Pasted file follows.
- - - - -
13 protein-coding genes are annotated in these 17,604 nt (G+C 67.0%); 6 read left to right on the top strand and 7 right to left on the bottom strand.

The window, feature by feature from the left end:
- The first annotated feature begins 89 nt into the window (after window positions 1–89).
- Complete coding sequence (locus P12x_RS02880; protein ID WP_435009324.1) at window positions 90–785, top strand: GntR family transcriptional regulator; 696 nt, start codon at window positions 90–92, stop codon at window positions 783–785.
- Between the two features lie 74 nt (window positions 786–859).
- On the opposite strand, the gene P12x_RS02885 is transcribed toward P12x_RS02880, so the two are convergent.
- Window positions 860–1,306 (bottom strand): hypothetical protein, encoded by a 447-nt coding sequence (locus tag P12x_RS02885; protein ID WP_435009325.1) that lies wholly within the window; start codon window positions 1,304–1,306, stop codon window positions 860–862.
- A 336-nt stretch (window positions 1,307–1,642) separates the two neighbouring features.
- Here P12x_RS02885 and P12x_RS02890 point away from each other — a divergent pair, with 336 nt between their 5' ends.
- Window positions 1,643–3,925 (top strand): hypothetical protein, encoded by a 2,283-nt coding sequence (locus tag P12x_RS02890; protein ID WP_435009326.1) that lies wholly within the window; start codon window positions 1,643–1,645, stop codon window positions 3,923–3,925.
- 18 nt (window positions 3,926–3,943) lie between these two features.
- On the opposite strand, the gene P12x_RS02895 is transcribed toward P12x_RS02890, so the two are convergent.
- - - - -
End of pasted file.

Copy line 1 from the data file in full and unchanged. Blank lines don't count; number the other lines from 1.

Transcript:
13 protein-coding genes are annotated in these 17,604 nt (G+C 67.0%); 6 read left to right on the top strand and 7 right to left on the bottom strand.